Zappos, the online shoe retailer, is pioneering a radical new approach to business structure known as holacracy. This system eliminates traditional management hierarchies, replacing them with self-governing teams or ‘circles’. Employees have multiple roles within these circles, with each role having a specific purpose and set of accountabilities. The idea is to empower individuals, promoting autonomy, agility and innovation.

Despite its potential benefits, holacracy has been met with criticism and resistance. Some employees find the system confusing and time-consuming, with an abundance of meetings and complex decision-making processes. Moreover, there’s a concern that holacracy may not scale well as the company grows.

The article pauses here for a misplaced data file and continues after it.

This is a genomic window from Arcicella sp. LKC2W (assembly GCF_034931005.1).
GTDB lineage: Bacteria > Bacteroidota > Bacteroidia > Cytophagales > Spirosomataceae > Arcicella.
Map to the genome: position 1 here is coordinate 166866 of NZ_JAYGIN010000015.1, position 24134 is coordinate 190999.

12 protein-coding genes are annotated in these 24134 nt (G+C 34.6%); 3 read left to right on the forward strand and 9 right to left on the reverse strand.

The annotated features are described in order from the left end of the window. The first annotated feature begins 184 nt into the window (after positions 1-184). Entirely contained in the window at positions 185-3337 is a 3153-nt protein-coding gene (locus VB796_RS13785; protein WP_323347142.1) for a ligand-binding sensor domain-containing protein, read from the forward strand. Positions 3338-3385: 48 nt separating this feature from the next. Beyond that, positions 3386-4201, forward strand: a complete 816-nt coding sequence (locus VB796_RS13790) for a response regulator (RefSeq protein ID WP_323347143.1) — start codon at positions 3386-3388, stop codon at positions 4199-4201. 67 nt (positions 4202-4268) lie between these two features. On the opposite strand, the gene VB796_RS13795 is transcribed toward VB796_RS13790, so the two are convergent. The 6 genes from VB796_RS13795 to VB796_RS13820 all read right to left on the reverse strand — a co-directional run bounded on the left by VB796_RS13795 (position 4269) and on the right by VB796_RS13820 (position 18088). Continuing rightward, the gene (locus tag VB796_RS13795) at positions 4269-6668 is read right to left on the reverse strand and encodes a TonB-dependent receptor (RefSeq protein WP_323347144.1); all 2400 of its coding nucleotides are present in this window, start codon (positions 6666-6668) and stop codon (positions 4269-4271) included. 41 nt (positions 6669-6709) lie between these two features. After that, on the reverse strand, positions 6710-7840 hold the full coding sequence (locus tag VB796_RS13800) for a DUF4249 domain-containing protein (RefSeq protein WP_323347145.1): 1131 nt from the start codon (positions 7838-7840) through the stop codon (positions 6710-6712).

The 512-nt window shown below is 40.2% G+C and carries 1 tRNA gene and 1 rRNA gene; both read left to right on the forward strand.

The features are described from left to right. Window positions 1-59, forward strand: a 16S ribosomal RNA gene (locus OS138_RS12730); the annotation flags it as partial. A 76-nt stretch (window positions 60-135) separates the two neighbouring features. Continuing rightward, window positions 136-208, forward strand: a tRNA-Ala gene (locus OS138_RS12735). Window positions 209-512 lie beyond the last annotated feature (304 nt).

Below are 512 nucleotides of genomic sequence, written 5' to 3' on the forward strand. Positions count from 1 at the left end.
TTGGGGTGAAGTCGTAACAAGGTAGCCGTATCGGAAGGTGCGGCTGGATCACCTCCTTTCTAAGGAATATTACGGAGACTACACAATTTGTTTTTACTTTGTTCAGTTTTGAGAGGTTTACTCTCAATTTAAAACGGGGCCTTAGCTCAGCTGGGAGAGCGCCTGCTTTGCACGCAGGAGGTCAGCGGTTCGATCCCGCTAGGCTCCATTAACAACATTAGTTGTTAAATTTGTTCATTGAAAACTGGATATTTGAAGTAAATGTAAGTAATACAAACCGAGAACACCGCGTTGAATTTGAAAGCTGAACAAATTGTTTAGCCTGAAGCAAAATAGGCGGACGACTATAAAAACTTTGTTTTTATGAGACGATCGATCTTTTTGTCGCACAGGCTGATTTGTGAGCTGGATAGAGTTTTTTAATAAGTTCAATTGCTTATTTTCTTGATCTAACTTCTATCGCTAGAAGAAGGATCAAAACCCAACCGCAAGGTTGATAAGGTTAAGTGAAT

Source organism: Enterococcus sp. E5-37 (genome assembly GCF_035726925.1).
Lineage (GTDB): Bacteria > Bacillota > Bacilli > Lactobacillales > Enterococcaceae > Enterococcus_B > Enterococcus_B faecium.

Zappos’ CEO, Tony Hsieh, remains committed to holacracy, viewing it as a long-term investment that will ultimately create a more adaptable and resilient organisation. He acknowledges the challenges, but believes that the transition period is the most difficult part.

In 2015, Hsieh offered employees three months’ severance pay if they chose to leave rather than adapt to the new system. Approximately 18% of the workforce took the offer, indicating a significant level of discomfort with the change. Despite this, Zappos continues to push forward with holacracy, aiming to become a fully self-organising entity.

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